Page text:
“We get the European ones from May onwards, but the main Scottish harvest doesn’t start until July,” says Tony Booth, Britain’s top wild mushroom wholesaler. “It’s a very secretive world where people jealously guard their patches, so I only know they sell their harvest direct to agents who grade them, pack them and send them south . . . ”
Mr Booth is talking about one of the gastronomic highlights of our countryside, Cantharellus cibarius, better known to British fungiphiles as the chanterelle. Every year he sells these by the hundredweight to upmarket restaurants and hotels. These in turn use tiny quantities of this delicately fluted, golden, trumpets to flavour and decorate highly-priced dishes.
Meanwhile, the vast majority of us walk past the valuable wild bounty that cascades out of the leaf mould by our feet – oblivious not only to their identity, but to the very existence of these pretty little mushrooms. For although bright yellow and often growing clustered together in huge numbers, they are surprisingly well-camouflaged, disappearing into backdrop of leaf mould and dead grass that form the backdrop to their woodland habitat. Nevertheless, they are relatively common, thriving in woods and along hedge bottoms all over the country.
In England and Wales they are most often associated with broadleafs, particularly birch, beech and hazel, but in Scotland they grow in profusion in the vast conifer plantations that cloak so much of the landscape.
The chanterelle’s scientific name, Cantharellus cibarius, comes from the Greek kantharos (goblet) and the latin cibus (food), but ironically its British common name is a case of mistaken identity. It says much about Anglo-Saxon reservations about wild fungi that its short hop across the Channel it transferred from a little brown flute (Cantharellus infundibuliformis) to its more familiar yellow cousin. In reality the we should call our chanterelle a girolle (which, incidentally, is how they are known to the wholesale and restaurant trades). To the French the chanterelle is what we call the winter chanterelle.
Regardless of names, these are among the easier fungi to identify with certainty. Like most wild mushrooms, they do not grow regularly, but start as little buttons pushing out of the soil on stalks, before the caps spread out into an irregular funnel perched on a deeply-veined stalk.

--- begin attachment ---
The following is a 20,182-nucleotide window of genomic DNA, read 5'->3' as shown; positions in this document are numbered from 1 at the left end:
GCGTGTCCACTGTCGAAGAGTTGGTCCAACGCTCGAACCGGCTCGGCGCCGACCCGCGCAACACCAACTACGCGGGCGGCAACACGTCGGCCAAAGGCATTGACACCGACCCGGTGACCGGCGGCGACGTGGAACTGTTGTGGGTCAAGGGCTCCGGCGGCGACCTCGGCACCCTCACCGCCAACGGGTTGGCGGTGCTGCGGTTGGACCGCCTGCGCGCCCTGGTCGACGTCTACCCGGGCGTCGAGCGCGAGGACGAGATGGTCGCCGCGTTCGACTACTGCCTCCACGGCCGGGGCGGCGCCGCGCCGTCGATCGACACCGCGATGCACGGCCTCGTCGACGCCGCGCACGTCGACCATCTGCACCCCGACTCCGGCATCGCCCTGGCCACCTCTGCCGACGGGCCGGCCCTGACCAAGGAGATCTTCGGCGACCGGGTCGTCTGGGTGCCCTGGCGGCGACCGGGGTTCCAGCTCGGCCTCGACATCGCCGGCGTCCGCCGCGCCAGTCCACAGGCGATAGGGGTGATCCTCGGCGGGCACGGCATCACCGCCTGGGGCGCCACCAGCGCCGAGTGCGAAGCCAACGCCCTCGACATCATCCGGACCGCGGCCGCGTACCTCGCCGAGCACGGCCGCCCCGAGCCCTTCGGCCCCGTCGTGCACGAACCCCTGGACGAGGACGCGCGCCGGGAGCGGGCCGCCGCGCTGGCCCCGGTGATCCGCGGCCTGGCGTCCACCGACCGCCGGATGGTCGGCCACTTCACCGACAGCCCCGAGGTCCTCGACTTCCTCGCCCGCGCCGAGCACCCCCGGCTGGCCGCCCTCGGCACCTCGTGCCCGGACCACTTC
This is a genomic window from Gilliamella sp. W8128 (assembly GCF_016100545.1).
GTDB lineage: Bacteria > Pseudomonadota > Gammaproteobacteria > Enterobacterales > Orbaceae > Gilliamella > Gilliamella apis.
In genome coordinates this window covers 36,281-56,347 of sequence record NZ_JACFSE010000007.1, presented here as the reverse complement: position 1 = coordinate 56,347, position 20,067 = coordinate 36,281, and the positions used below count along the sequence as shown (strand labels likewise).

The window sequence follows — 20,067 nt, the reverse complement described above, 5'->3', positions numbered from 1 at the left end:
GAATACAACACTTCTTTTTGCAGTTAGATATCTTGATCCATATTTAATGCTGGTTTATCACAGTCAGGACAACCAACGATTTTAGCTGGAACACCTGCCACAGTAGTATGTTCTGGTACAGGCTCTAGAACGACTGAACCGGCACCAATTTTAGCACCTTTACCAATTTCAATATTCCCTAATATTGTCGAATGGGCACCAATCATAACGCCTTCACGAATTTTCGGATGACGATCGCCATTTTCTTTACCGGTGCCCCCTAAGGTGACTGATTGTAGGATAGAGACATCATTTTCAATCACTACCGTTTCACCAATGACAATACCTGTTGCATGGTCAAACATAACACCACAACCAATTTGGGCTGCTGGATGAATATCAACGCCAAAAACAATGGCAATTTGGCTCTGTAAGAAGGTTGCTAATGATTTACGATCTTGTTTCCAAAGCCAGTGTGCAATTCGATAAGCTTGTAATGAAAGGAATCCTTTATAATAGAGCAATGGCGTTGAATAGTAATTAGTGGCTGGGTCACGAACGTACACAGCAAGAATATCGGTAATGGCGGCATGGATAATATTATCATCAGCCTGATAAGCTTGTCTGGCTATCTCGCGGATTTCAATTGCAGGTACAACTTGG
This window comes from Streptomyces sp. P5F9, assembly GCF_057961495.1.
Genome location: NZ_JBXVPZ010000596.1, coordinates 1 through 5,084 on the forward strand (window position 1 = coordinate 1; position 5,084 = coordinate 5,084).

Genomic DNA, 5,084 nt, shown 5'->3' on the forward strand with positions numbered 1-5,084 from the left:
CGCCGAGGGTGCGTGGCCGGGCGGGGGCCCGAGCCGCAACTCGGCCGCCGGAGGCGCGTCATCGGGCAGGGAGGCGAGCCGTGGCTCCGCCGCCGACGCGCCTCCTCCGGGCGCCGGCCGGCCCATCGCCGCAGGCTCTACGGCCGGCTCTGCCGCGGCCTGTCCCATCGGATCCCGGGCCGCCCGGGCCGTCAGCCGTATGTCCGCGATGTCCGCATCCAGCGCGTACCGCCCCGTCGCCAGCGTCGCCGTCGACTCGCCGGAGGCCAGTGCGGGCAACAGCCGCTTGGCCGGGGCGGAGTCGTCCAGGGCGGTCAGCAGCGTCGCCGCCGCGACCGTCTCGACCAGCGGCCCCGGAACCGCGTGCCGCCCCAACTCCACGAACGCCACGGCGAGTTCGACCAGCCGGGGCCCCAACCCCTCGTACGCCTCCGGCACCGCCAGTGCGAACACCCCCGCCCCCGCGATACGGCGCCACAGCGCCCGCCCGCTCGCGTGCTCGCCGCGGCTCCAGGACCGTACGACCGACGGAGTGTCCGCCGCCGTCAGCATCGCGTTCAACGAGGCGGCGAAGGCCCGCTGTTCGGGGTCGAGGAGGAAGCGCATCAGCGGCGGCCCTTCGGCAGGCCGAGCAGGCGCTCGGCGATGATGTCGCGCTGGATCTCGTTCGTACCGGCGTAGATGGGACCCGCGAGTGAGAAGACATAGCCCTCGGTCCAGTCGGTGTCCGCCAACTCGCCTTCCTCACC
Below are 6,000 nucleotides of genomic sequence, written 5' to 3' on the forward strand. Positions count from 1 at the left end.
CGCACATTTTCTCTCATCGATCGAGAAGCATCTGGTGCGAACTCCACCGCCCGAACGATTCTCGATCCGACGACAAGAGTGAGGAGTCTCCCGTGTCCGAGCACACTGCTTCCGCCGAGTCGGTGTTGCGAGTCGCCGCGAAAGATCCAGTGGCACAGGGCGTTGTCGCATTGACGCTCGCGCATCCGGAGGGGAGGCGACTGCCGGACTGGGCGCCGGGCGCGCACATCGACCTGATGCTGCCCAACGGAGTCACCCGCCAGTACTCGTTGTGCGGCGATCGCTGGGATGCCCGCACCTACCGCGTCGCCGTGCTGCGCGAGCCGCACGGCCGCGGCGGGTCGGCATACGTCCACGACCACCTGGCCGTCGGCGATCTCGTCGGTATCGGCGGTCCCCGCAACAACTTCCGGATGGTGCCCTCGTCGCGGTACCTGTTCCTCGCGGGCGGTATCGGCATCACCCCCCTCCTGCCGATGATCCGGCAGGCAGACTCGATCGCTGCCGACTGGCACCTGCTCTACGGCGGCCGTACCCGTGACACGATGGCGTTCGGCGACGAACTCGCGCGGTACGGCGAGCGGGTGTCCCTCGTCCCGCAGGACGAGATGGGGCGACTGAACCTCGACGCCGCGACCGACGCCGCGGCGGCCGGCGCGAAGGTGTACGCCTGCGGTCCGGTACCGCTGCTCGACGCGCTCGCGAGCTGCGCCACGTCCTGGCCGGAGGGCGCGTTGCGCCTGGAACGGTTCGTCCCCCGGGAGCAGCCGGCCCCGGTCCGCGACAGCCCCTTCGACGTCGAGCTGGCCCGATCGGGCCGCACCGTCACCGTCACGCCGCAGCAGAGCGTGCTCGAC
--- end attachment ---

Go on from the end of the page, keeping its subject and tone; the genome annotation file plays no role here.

Another tell-tale indicator is the scent. Although faint, a basketful of chanterelles has a distinct whiff of apricots that is lacking from the main source of confusion: the false chanterelle. The latter is not edible (although the books can’t agree on whether this means undistinguished or mildly poisonous) and is an altogether less substantial fungus, with a thin stalk and usually sporting a much more garish orange colour. It’s veins are tinner and if one traces these up the stalk, they are like the branches of a tree, dividing again and again until they reach the cap. In contrast those of the true chanterelle are thicker and much more irregular, rather like the channels cut by water running across mud: splitting only to rejoin their neighbours.
Unfortunately the British phobia of wild mushrooms means the merest hint of uncertainty over identification is enough to deter most of us from even trying. This is a pity because they are fiercely prized by those in the know. Mr Booth’s Scottish pickers are not alone in jealously guarding the location of their patches from rivals. In the early ‘90s the woods of Oregon rang with gunfire in what became known as the ‘chanterelle wars’, with rival gangs of commercial pickers battling over prime patches. Two pickers lost their lives before a licensing system restored some semblance of calm.
Why the frenzy? The reason is that this delicate little fungus has one of the most exquisite flavours of any wild mushroom. Slightly bitter when raw, when cooked its apricot aroma lingers on, working particularly well with dairy- or egg-based dishes. Try it lightly fried in butter with a little garlic, declarifying the pan with a little vermouth and serving on a slice of toasted brioche with a garnish of chopped parsley. One taste and the chances are you too will be scouring your woods through the summer for these little golden treasures. Strike lucky and you too will be guarding your patch as jealously as any professional.